4. Remove the negative influences and instead celebrate the things that glorify God.
If you want to help other people tear down the High Places in their lives, you need to start with the obvious external areas.
What items, belongings, activities, schedules, and the like are providing your friend an easy excuse to worship self?
This can be anything from the sport they sacrifice to themselves, their entertainment system, their bedrooms, their music, their jobs, their toys, their relationships . . . anything.
And you probably noticed that nothing I mentioned was inherently sinful. We all know we need to remove the drug paraphernalia and liquor and wicked music and pornography, but what about the otherwise good things?
Do you remember the II Kings 18 passage? Way back during the Exodus, God commanded Moses to make a Brazen Serpent that would be used to heal the people from the snake bites they received after they sinned against God.
Well, it seems the Jews held onto that keepsake. I know I would have.
But the problem was that they’d started worshipping themselves by sacrificing to the Serpent! That’s why Hezekia “broke [it] in pieces, for until those days the people of Israel had made offerings to it.”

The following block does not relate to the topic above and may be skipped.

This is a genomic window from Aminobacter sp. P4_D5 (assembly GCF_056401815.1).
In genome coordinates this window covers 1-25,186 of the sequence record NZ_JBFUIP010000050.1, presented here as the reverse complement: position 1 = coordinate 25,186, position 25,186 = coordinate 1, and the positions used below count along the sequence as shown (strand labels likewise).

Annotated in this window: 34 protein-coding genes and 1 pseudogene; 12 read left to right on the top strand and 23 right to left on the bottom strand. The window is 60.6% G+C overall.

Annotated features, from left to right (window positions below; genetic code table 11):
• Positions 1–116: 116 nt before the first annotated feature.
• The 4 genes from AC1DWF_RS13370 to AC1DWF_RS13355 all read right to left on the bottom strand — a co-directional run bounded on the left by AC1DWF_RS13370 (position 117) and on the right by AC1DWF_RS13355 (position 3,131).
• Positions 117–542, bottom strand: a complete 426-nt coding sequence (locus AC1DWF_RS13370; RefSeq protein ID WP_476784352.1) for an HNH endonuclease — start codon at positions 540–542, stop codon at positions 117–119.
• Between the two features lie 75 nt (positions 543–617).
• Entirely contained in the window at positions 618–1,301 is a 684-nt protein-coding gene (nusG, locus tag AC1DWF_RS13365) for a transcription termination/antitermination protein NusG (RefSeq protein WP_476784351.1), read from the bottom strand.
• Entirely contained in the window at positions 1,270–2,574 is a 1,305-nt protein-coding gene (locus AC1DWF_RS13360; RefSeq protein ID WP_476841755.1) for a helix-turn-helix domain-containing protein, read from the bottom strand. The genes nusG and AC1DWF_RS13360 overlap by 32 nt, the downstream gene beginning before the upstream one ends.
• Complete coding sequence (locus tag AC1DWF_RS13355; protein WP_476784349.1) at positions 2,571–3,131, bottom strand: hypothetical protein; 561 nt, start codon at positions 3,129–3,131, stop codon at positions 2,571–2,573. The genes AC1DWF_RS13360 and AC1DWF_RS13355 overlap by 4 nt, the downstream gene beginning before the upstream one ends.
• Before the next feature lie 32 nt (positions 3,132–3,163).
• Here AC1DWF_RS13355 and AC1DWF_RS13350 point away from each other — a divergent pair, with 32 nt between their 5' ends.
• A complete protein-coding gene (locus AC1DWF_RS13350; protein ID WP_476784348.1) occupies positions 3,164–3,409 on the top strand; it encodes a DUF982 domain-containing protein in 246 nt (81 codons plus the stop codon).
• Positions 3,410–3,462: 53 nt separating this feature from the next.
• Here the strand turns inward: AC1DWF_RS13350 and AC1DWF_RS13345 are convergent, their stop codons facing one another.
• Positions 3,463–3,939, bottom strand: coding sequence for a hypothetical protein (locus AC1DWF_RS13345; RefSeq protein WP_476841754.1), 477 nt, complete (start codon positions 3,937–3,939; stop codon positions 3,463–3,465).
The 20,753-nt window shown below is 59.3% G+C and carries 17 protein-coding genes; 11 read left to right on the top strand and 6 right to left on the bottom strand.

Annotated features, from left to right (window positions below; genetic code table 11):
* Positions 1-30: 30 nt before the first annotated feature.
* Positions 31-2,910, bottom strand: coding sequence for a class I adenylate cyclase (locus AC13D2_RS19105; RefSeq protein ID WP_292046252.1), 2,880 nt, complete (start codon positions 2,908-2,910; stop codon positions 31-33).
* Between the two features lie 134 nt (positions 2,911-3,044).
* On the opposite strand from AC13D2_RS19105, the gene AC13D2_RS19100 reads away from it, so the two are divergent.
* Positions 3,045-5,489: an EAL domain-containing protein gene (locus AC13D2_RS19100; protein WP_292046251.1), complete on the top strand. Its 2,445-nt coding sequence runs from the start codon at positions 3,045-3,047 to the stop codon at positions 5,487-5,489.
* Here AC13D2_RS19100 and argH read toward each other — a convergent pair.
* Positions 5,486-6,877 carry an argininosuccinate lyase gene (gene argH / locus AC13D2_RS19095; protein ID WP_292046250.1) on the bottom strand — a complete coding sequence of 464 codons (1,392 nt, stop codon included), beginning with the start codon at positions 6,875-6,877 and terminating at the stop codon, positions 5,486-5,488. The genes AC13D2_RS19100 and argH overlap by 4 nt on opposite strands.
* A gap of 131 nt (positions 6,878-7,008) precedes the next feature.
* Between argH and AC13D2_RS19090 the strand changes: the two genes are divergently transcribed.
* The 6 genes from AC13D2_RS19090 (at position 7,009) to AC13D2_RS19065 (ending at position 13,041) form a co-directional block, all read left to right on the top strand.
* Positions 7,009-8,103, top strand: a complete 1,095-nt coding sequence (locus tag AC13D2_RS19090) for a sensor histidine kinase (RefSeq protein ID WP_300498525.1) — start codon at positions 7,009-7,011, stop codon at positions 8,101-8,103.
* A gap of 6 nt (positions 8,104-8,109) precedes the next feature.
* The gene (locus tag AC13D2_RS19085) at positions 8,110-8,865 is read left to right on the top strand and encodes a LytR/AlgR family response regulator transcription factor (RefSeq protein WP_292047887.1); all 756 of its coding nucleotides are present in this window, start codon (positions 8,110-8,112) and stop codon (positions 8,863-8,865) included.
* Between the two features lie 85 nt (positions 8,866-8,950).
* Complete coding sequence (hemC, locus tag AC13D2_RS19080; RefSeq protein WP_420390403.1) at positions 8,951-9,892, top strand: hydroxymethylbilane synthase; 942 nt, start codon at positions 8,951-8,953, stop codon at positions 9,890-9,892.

The unfortunate reality is that we’re all prone to taking the good things in this life and using them to glorify ourselves instead of God.
So, as you work to help your family and friends tear down their High Places, you’re going to have to acknowledge that even “good” things can be used in a sinful way, and you’re going to have to ask the hard questions and investigate closely to keep them accountable.
But — again — I think too often we spend all of our time talking about the negative instead of focusing on the positives.
We need to make an even bigger deal about the things that glorify God!
Celebrate church. Encourage righteous living. Teach your friends and family how to use their possessions to actively worship God instead of self.